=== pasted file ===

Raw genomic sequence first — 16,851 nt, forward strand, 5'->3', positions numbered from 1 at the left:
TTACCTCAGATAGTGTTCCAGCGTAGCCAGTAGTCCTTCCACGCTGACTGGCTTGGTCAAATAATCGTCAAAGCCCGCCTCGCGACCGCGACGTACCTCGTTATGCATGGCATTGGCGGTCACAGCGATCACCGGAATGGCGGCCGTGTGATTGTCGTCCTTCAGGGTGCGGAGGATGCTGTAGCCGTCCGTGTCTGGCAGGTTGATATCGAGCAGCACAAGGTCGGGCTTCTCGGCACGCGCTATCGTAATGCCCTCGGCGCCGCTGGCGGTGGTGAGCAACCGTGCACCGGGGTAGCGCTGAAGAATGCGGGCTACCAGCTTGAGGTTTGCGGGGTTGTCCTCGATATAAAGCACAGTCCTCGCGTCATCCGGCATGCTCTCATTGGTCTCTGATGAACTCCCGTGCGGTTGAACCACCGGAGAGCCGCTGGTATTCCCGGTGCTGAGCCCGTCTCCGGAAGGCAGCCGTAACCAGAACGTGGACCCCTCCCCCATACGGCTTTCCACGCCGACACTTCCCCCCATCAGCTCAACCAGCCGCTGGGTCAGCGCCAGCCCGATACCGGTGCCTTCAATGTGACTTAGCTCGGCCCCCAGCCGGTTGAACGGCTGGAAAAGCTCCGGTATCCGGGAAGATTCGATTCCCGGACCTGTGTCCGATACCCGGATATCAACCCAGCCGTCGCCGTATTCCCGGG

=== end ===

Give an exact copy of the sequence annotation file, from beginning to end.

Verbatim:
Raw genomic sequence first — 16,851 nt, forward strand, 5'->3', positions numbered from 1 at the left:
TTACCTCAGATAGTGTTCCAGCGTAGCCAGTAGTCCTTCCACGCTGACTGGCTTGGTCAAATAATCGTCAAAGCCCGCCTCGCGACCGCGACGTACCTCGTTATGCATGGCATTGGCGGTCACAGCGATCACCGGAATGGCGGCCGTGTGATTGTCGTCCTTCAGGGTGCGGAGGATGCTGTAGCCGTCCGTGTCTGGCAGGTTGATATCGAGCAGCACAAGGTCGGGCTTCTCGGCACGCGCTATCGTAATGCCCTCGGCGCCGCTGGCGGTGGTGAGCAACCGTGCACCGGGGTAGCGCTGAAGAATGCGGGCTACCAGCTTGAGGTTTGCGGGGTTGTCCTCGATATAAAGCACAGTCCTCGCGTCATCCGGCATGCTCTCATTGGTCTCTGATGAACTCCCGTGCGGTTGAACCACCGGAGAGCCGCTGGTATTCCCGGTGCTGAGCCCGTCTCCGGAAGGCAGCCGTAACCAGAACGTGGACCCCTCCCCCATACGGCTTTCCACGCCGACACTTCCCCCCATCAGCTCAACCAGCCGCTGGGTCAGCGCCAGCCCGATACCGGTGCCTTCAATGTGACTTAGCTCGGCCCCCAGCCGGTTGAACGGCTGGAAAAGCTCCGGTATCCGGGAAGATTCGATTCCCGGACCTGTGTCCGATACCCGGATATCAACCCAGCCGTCGCCGTATTCCCGGG